MMO Gold Vendor IGE Sued

By Nick Breckon, Jun 01, 2007 11:44am PDT A Florida class action lawsuit filed yesterday against MMO gold merchant IGE claims that the firm has reaped "substantial profits by knowingly interfering with and substantially impairing the intended use and enjoyment" of Blizzard Entertainment's World of Warcraft. The plaintiffs are seeking a jury trial, citing Florida's Deceptive And Unfair Trade Practices Act.

The common thread of the complaints appears to be the time lost by subscribers due to IGE's alleged activities, with the "farming" of limited materials such as ore and other items used as the primary example. "The economic damages for this loss of time is in the millions of dollars," reads the complaint. The lawsuit also alleges that "honest subscribers" are at a competitive disadvantage to those who purchase gold from the firm, thus throwing the game's mechanics out of balance.

"The game designers and publishers do their best to make those games to stand the test of time and keep the economies in balance. When people play the game in an unsanctioned way, for profit, it threatens to send the game economies out of balance and diminishes the experience of all the players in the world," Dr. S. Gregory Boyd (pictured left), author of "A Business & Legal Primer for Game Development," said to Gamasutra.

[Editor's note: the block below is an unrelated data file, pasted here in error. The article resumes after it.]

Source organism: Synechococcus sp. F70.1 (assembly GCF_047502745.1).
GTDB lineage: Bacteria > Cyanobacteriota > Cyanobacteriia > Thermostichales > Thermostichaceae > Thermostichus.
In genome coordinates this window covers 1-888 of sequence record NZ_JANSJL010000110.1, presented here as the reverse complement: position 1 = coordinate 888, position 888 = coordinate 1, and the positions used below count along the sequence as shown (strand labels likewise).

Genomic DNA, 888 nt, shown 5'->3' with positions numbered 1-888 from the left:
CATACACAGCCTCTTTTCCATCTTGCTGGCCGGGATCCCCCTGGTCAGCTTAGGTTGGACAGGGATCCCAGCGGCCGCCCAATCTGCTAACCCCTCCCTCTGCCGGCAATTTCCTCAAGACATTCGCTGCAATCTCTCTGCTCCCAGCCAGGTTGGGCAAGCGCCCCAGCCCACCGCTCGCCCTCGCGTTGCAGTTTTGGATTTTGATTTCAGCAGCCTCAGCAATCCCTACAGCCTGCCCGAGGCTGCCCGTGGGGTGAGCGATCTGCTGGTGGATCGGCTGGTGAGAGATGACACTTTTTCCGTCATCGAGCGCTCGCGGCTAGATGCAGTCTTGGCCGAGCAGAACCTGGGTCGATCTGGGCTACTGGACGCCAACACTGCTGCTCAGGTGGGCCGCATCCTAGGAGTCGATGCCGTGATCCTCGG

"Traditionally, the players have been harmed by this type of activity and not really had a voice against the people ruining the economies and diminishing the game play experience. Hopefully, this type of legal action will give them that voice," he added.

The numerous other disputes filed against IGE include the devaluation of in-game currency, in addition to the spamming of chat channels and mailboxes with advertisements. Blizzard had recently filed a suit of its own against Peons4hire, a similar organization that deals in the buying and selling of in-game property. That suit's complaints were apparently limited to Peons4hire's alleged practice of advertisement spamming within the game. In further response to the widespread problem, Blizzard today released a one-click feature that will automatically generate a detailed spam report to its team of game master employees.

The lawsuits come at a time when the nature of in-game currency exchange is under debate. "If I can find a way for every type of person in my game to play the way they want to without adversely affecting anyone else, then that's win, win, win. And that's what we'll try to figure out," said Turbine's Jeffrey Steefel in a Eurogamer interview published Tuesday. Turbine runs the popular MMO Lord of the Rings Online, and currently outlaws the farming of gold. Steefel believes that MMO models will soon change to take advantage of the market that companies like IGE and Peons4hire currently fill. "We all know that something will happen in the next two to five years to business models in general, so we're paying attention to what's going on; watching what's going on with [Sony Station Exchange] whose servers support and manage this."